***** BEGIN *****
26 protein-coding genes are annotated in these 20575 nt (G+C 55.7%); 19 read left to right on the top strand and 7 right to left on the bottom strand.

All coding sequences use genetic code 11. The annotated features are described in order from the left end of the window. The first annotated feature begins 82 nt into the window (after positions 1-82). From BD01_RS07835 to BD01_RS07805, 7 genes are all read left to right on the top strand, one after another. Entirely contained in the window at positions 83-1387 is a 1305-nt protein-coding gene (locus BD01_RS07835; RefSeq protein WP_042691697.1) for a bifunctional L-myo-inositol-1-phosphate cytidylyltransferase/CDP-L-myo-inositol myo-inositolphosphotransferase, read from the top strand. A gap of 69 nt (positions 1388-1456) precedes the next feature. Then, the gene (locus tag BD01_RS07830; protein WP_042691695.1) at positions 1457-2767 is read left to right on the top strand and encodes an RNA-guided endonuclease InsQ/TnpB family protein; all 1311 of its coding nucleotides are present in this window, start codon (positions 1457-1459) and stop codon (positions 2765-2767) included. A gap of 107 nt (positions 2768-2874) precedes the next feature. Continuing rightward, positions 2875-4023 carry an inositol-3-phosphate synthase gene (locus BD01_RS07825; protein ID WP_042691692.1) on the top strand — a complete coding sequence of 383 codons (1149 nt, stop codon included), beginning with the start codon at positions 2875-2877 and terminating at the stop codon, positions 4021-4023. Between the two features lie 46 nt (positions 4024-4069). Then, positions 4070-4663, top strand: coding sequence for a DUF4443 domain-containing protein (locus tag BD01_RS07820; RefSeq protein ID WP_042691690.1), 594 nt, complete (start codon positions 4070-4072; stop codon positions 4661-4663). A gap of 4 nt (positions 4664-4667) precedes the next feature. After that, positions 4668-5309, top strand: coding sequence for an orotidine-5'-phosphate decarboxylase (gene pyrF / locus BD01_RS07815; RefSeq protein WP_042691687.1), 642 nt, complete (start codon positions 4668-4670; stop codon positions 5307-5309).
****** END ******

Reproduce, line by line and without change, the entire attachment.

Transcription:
26 protein-coding genes are annotated in these 20575 nt (G+C 55.7%); 19 read left to right on the top strand and 7 right to left on the bottom strand.

All coding sequences use genetic code 11. The annotated features are described in order from the left end of the window. The first annotated feature begins 82 nt into the window (after positions 1-82). From BD01_RS07835 to BD01_RS07805, 7 genes are all read left to right on the top strand, one after another. Entirely contained in the window at positions 83-1387 is a 1305-nt protein-coding gene (locus BD01_RS07835; RefSeq protein WP_042691697.1) for a bifunctional L-myo-inositol-1-phosphate cytidylyltransferase/CDP-L-myo-inositol myo-inositolphosphotransferase, read from the top strand. A gap of 69 nt (positions 1388-1456) precedes the next feature. Then, the gene (locus tag BD01_RS07830; protein WP_042691695.1) at positions 1457-2767 is read left to right on the top strand and encodes an RNA-guided endonuclease InsQ/TnpB family protein; all 1311 of its coding nucleotides are present in this window, start codon (positions 1457-1459) and stop codon (positions 2765-2767) included. A gap of 107 nt (positions 2768-2874) precedes the next feature. Continuing rightward, positions 2875-4023 carry an inositol-3-phosphate synthase gene (locus BD01_RS07825; protein ID WP_042691692.1) on the top strand — a complete coding sequence of 383 codons (1149 nt, stop codon included), beginning with the start codon at positions 2875-2877 and terminating at the stop codon, positions 4021-4023. Between the two features lie 46 nt (positions 4024-4069). Then, positions 4070-4663, top strand: coding sequence for a DUF4443 domain-containing protein (locus tag BD01_RS07820; RefSeq protein ID WP_042691690.1), 594 nt, complete (start codon positions 4070-4072; stop codon positions 4661-4663). A gap of 4 nt (positions 4664-4667) precedes the next feature. After that, positions 4668-5309, top strand: coding sequence for an orotidine-5'-phosphate decarboxylase (gene pyrF / locus BD01_RS07815; RefSeq protein WP_042691687.1), 642 nt, complete (start codon positions 4668-4670; stop codon positions 5307-5309).